Thursday, 10 July 2014

The Curfew micropub in Berwick-upon-Tweed and other places (just) south of The Border: 5th July 2014

For some reason I'd never visited a micropub before, even though a lot have opened in the past 18 months or so (their own Micropub Association directory now lists 55). Having said that the majority seem to be located in the far south of England (especially Kent) although a few have opened this year in Lancashire/Yorkshire, and just at the end of last month The Curfew micropub had started trading in town of Berwick-upon-Tweed - this was definitely worth a visit.


View Berwick in a larger map

Outward travel was as follows:-
  Train: Glasgow Central to Berwick-upon-Tweed (09:00 Cross-country, others from Queen St, change at Edinburgh)

I arrived into Berwick to find a huge police presence at the train station and into the town centre, somewhat disconcerting. From talking to one of the police officers it seemed that there was to be an SDL Rally that afternoon (+ various counter rallies); not such a great time to be in Berwick, but the police did seem to be present in such numbers that they should have this completely under control. Anyway I wasn't going to change my plans and since I'd arrived fairly early the first thing I wanted to do was walk all the way around the famous Berwick Walls. These are an incredibly well preserved set of high defensive ramparts which completely encircle the town; built originally in the 13th Century by Edward I after his sacking of Berwick and then added to & enhanced in Elizabethan times as Berwick yo-yo'ed between Scottish and English occupation. They provided defence against attack from the sea & the river...

...and from land-based attack with lots of forts and cannon batteries strategically placed along the high walls.

There are four gates on the Walls and they also go past the Berwick Barracks, purpose-built to protect the town against the Jacobite Rebellions of the 18th Century.

It probably took me the good part of an hour to walk around the walls (allowing for some exploration & some photos) but I'm not sure if I could manage the challenge of the Berwick Curfew Run. This annual event takes place in July with the challenge being to run a circuit of the Walls in less than 13 minutes, the length of time that the Curfew Bell tolls in the Town Hall at exactly 8pm - it's certainly a tough ask! The highest point of the Walls on the western side gives great views over the River Tweed and its 3 bridges; the Royal Border Bridge train viaduct with its 28 arches is really impressive, but it doesn't actually cross the border; this is still ~3 miles away to the north.

From this vantage point it's possible to go under the main road bridge and get to the quirky shops of Bridge Street, and about half way along I reached the outside sign for The Curfew micropub, situated between an Art Shop and a Hairdressers. The gate was initially locked but after a few minutes of my loitering one of the owners came out and opened up, definitely looking warily both up & down the street.

Apart from a listing of the opening hours there's not much in the way of self-promotion here, but entering the small courtyard revealed a lovely compact beer garden complete with patio-type furniture, a couple of beer barrels and a pull-over canopy. The high backdrop seems to be The Maltings Theatre & Cinema complex but thankfully there are no outside balconies up there.

Inside the actual pub it seems to be very true to the micropub 'ethos' - a single room (really newly decorated), a tiny bar at the front with 4 hand-pulls, a number of tables, chairs & what seemed to be church pews along the longer side wall, standing room in front of the bar, some nice Belgian & US beer labels & signs on the walls and definitely not the slightest sign of a TV or a juke-box.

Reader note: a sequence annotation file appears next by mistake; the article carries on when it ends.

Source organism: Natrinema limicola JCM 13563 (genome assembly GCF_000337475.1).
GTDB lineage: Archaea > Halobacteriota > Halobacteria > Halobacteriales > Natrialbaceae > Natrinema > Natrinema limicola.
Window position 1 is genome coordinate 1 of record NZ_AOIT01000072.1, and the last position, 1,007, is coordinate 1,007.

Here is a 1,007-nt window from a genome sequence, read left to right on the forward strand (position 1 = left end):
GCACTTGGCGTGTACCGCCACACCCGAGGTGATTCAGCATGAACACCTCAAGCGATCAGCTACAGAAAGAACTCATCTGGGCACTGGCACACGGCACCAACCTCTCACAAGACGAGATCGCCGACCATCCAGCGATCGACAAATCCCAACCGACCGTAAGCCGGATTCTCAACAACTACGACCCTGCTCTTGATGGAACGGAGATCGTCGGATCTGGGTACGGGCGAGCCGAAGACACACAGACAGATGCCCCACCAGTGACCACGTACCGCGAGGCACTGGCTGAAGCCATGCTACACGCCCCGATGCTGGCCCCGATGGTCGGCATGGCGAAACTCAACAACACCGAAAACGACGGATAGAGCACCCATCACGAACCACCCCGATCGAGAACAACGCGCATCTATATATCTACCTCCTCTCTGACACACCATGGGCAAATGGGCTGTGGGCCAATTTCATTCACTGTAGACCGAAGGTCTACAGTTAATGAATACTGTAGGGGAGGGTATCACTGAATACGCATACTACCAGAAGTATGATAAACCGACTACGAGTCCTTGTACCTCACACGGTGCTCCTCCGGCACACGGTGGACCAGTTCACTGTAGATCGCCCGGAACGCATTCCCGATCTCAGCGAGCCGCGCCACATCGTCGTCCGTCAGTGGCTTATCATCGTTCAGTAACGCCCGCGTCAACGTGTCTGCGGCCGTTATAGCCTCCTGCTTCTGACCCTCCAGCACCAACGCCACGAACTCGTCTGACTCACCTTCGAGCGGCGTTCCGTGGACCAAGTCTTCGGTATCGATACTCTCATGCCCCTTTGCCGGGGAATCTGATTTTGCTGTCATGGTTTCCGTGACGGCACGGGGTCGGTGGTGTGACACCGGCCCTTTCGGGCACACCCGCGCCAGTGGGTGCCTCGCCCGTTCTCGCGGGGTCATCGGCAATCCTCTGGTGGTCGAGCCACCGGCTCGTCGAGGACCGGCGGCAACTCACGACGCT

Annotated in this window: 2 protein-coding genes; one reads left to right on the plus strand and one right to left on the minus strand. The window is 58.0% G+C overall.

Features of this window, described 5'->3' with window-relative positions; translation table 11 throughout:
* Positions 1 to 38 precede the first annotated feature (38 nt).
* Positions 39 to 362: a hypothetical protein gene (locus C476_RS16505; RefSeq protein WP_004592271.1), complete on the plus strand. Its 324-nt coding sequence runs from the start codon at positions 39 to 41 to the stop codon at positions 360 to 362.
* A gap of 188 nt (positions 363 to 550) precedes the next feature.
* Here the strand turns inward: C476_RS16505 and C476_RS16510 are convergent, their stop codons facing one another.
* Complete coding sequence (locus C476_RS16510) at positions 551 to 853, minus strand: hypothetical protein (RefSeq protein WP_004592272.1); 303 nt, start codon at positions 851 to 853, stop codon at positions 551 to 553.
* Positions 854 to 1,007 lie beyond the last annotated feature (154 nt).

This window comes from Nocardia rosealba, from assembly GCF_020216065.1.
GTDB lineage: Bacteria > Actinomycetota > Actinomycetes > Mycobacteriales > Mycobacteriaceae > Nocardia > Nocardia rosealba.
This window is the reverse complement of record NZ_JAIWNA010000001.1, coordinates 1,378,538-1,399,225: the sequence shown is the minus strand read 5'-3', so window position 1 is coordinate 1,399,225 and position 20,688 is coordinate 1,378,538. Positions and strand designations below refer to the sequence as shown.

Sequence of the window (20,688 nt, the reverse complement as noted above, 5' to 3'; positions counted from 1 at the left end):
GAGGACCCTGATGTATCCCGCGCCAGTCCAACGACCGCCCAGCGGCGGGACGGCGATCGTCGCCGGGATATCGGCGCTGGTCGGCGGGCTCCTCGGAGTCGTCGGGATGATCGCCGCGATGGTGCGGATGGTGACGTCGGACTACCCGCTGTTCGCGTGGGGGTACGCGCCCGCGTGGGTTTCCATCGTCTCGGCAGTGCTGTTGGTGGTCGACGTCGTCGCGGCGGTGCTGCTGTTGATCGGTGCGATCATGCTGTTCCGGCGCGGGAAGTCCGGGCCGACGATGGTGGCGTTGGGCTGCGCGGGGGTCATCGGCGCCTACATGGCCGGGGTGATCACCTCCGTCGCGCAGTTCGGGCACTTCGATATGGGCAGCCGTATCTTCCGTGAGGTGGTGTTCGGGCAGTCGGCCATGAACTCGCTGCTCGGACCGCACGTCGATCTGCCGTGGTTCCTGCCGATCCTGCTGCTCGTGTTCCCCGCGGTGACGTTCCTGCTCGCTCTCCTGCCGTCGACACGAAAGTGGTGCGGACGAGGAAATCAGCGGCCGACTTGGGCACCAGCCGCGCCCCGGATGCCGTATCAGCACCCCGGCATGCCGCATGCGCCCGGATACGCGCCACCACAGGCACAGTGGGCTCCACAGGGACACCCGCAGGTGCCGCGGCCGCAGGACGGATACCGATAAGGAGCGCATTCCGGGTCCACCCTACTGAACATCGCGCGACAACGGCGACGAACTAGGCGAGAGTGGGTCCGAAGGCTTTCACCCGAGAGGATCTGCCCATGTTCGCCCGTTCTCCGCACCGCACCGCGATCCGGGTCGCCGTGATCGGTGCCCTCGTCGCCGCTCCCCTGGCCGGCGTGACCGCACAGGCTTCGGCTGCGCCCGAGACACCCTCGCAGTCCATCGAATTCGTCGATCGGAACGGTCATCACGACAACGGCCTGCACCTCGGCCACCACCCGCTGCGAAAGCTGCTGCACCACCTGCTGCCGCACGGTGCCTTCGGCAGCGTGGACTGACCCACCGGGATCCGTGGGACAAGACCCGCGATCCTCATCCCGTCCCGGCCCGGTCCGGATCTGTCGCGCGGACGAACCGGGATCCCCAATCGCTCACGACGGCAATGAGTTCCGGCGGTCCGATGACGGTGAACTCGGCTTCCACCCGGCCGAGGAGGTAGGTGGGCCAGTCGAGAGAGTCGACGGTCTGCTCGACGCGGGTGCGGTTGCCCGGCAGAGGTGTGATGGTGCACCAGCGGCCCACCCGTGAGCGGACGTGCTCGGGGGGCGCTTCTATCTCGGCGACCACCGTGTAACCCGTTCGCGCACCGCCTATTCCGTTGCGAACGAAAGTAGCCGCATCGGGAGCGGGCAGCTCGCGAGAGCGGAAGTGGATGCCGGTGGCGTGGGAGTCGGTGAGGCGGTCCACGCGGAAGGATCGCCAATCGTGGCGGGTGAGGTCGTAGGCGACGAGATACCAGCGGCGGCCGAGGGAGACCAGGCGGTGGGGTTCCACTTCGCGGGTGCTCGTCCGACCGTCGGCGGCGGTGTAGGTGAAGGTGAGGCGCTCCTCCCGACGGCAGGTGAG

From talking to the owners, Gemma & David Cook, the place used to be a bed-sit, hadn't been used for a number of years, needed quite an amount of work to improve its basic services & upgrade the structure of the building, but now is able to serve 21 seated people (I don't know if this is the fire limit or not, but it doesn't include anyone outside).

There is no kitchen, but local pork pies are supplied from Foreman's in Northam (and looked amazing), a cheese board is available and Tapas can be ordered (and delivered) from El Taperio just a few doors away and which just happens to be run by Gemma's sister - fantastic!

On the 4 hand-pulls today (note not a lager, macro or craft in sight) were Great Newsome's Jem's Stout, Copper Dragon Bitter, Geltsdale Coldfell IPA and Thornbridge Jaipur and they plan to run with a mixture of local and interesting national beers.

There are also take-away growlers, bottles of wine, (no spirits that I could see), and a great selection of beer in the fridge including Wild Beer Somerset Sour, Hardknott Code Black, Siren Liquid Mistress, Camden Pale, some German & Belgian bottles and (woo!) cans of Beavertown Smog Rocket. I had a pint of Jem's Stout (as did most people that came in since it was a really lovely, smooth, cocoa-infused stout), followed it up with a quite tart Wild Somerset Sour and chatted away with the owners & some locals for a while and could have easily spent most of my time in Berwick there. However I decided I needed to head out for at least a short walk to clear my head and left with a promise that I'd be back for a liquid (and cold) carry-oot (especially for those Beavertown cans) later on in the afternoon. I took the Old Bridge over the Tweed, went up a slight hill to the main road south out of town and continued for a couple of miles past a large Tesco until a roundabout and the small village of East Ord. Here I went past a busy local shop and then continued further until at the very far end of the sprawling village green I found The Salmon Inn.

It was pretty busy inside, full of diners slightly partitioned off from the main pub on the left, a seating area at the front right (today full of a wedding party getting some liquid confidence before the big event) and some more seats and a TV about to show the Wimbledon tennis final opposite the bar. Oh - and there was this fella on the main beam just in front of the bar, I'm assuming the eponymous salmon.